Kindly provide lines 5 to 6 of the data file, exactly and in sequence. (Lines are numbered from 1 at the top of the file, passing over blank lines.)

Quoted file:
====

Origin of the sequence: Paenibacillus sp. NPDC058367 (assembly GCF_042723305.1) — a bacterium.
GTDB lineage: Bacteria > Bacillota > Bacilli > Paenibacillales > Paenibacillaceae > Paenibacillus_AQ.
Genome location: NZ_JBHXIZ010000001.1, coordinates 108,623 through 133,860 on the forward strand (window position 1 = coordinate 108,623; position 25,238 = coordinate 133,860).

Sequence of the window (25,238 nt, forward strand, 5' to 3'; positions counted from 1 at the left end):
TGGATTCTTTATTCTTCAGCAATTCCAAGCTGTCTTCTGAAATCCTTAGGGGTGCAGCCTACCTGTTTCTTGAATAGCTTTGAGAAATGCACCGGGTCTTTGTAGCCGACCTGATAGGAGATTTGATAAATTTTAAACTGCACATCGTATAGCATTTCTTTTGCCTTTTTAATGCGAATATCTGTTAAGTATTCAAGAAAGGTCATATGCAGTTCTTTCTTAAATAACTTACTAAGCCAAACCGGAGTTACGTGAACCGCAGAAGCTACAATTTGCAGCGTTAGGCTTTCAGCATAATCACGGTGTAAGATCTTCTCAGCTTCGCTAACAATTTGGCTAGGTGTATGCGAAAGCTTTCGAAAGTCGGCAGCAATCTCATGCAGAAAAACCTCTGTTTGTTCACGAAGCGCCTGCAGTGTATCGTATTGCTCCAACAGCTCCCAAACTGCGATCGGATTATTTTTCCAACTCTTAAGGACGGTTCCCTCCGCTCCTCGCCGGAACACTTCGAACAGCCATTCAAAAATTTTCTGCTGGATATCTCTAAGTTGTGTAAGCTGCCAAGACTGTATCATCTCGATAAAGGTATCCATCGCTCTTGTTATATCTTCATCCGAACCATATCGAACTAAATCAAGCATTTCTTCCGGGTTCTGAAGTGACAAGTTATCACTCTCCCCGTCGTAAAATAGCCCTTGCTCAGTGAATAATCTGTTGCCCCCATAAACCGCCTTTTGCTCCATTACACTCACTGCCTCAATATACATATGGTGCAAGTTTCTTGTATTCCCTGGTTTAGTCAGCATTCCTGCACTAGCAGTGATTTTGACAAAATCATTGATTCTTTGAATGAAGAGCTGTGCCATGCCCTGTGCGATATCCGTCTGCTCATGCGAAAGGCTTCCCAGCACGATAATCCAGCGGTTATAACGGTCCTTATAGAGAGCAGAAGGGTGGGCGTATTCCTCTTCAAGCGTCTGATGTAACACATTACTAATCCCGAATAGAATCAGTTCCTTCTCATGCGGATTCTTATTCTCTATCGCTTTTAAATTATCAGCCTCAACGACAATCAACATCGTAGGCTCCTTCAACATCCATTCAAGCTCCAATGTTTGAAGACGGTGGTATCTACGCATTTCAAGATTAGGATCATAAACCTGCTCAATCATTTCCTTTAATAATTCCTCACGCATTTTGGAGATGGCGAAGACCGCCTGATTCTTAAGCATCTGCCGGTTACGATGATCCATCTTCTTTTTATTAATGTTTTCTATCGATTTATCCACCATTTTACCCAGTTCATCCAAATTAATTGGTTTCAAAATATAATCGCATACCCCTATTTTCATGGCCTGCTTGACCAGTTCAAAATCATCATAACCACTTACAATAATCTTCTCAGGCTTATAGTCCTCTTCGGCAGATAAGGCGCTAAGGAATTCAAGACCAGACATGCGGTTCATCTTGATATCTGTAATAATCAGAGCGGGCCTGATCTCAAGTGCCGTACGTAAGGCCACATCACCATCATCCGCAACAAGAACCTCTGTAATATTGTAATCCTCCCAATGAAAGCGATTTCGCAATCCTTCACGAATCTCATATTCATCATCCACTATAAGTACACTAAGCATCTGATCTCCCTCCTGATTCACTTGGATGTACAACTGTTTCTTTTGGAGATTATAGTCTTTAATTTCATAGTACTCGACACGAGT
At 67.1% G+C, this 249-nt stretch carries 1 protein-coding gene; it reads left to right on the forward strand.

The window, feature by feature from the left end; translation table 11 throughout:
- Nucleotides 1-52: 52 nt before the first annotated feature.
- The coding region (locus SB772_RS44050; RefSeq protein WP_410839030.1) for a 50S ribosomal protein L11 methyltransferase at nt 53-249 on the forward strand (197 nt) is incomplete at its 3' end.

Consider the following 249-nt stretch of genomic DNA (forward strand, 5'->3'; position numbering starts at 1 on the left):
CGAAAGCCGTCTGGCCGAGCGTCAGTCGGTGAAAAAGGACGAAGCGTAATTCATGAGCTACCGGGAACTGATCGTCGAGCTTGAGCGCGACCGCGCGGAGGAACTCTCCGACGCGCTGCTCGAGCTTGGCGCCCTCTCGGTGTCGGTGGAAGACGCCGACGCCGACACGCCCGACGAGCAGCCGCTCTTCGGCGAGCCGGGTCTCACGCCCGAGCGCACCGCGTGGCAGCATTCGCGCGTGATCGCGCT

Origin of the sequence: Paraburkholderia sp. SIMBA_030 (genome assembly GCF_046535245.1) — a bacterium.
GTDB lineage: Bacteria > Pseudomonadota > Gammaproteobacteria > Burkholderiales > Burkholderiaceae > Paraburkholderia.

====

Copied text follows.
TGGATTCTTTATTCTTCAGCAATTCCAAGCTGTCTTCTGAAATCCTTAGGGGTGCAGCCTACCTGTTTCTTGAATAGCTTTGAGAAATGCACCGGGTCTTTGTAGCCGACCTGATAGGAGATTTGATAAATTTTAAACTGCACATCGTATAGCATTTCTTTTGCCTTTTTAATGCGAATATCTGTTAAGTATTCAAGAAAGGTCATATGCAGTTCTTTCTTAAATAACTTACTAAGCCAAACCGGAGTTACGTGAACCGCAGAAGCTACAATTTGCAGCGTTAGGCTTTCAGCATAATCACGGTGTAAGATCTTCTCAGCTTCGCTAACAATTTGGCTAGGTGTATGCGAAAGCTTTCGAAAGTCGGCAGCAATCTCATGCAGAAAAACCTCTGTTTGTTCACGAAGCGCCTGCAGTGTATCGTATTGCTCCAACAGCTCCCAAACTGCGATCGGATTATTTTTCCAACTCTTAAGGACGGTTCCCTCCGCTCCTCGCCGGAACACTTCGAACAGCCATTCAAAAATTTTCTGCTGGATATCTCTAAGTTGTGTAAGCTGCCAAGACTGTATCATCTCGATAAAGGTATCCATCGCTCTTGTTATATCTTCATCCGAACCATATCGAACTAAATCAAGCATTTCTTCCGGGTTCTGAAGTGACAAGTTATCACTCTCCCCGTCGTAAAATAGCCCTTGCTCAGTGAATAATCTGTTGCCCCCATAAACCGCCTTTTGCTCCATTACACTCACTGCCTCAATATACATATGGTGCAAGTTTCTTGTATTCCCTGGTTTAGTCAGCATTCCTGCACTAGCAGTGATTTTGACAAAATCATTGATTCTTTGAATGAAGAGCTGTGCCATGCCCTGTGCGATATCCGTCTGCTCATGCGAAAGGCTTCCCAGCACGATAATCCAGCGGTTATAACGGTCCTTATAGAGAGCAGAAGGGTGGGCGTATTCCTCTTCAAGCGTCTGATGTAACACATTACTAATCCCGAATAGAATCAGTTCCTTCTCATGCGGATTCTTATTCTCTATCGCTTTTAAATTATCAGCCTCAACGACAATCAACATCGTAGGCTCCTTCAACATCCATTCAAGCTCCAATGTTTGAAGACGGTGGTATCTACGCATTTCAAGATTAGGATCATAAACCTGCTCAATCATTTCCTTTAATAATTCCTCACGCATTTTGGAGATGGCGAAGACCGCCTGATTCTTAAGCATCTGCCGGTTACGATGATCCATCTTCTTTTTATTAATGTTTTCTATCGATTTATCCACCATTTTACCCAGTTCATCCAAATTAATTGGTTTCAAAATATAATCGCATACCCCTATTTTCATGGCCTGCTTGACCAGTTCAAAATCATCATAACCACTTACAATAATCTTCTCAGGCTTATAGTCCTCTTCGGCAGATAAGGCGCTAAGGAATTCAAGACCAGACATGCGGTTCATCTTGATATCTGTAATAATCAGAGCGGGCCTGATCTCAAGTGCCGTACGTAAGGCCACATCACCATCATCCGCAACAAGAACCTCTGTAATATTGTAATCCTCCCAATGAAAGCGATTTCGCAATCCTTCACGAATCTCATATTCATCATCCACTATAAGTACACTAAGCATCTGATCTCCCTCCTGATTCACTTGGATGTACAACTGTTTCTTTTGGAGATTATAGTCTTTAATTTCATAGTACTCGACACGAGT
At 67.1% G+C, this 249-nt stretch carries 1 protein-coding gene; it reads left to right on the forward strand.